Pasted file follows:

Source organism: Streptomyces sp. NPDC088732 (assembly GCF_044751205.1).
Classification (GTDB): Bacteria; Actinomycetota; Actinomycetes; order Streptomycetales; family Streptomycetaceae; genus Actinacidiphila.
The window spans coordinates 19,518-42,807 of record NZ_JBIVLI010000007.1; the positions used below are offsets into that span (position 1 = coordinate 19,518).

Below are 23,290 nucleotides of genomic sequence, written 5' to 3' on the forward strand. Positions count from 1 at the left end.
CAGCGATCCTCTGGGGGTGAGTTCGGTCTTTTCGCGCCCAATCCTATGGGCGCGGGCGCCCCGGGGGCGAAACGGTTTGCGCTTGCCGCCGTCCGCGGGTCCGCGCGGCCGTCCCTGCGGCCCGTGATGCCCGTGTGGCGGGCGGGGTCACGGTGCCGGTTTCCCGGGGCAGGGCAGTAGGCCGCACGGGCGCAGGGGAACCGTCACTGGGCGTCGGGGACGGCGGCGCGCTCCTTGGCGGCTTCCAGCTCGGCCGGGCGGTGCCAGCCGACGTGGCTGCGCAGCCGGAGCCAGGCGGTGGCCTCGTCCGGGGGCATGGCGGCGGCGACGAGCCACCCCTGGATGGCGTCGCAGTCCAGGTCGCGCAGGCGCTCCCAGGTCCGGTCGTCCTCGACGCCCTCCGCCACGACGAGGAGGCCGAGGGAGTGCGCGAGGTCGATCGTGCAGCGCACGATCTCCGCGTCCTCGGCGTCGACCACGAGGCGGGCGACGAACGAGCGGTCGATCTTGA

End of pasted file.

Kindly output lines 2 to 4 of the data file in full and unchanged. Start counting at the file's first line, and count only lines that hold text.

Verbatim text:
Classification (GTDB): Bacteria; Actinomycetota; Actinomycetes; order Streptomycetales; family Streptomycetaceae; genus Actinacidiphila.
The window spans coordinates 19,518-42,807 of record NZ_JBIVLI010000007.1; the positions used below are offsets into that span (position 1 = coordinate 19,518).

Below are 23,290 nucleotides of genomic sequence, written 5' to 3' on the forward strand. Positions count from 1 at the left end.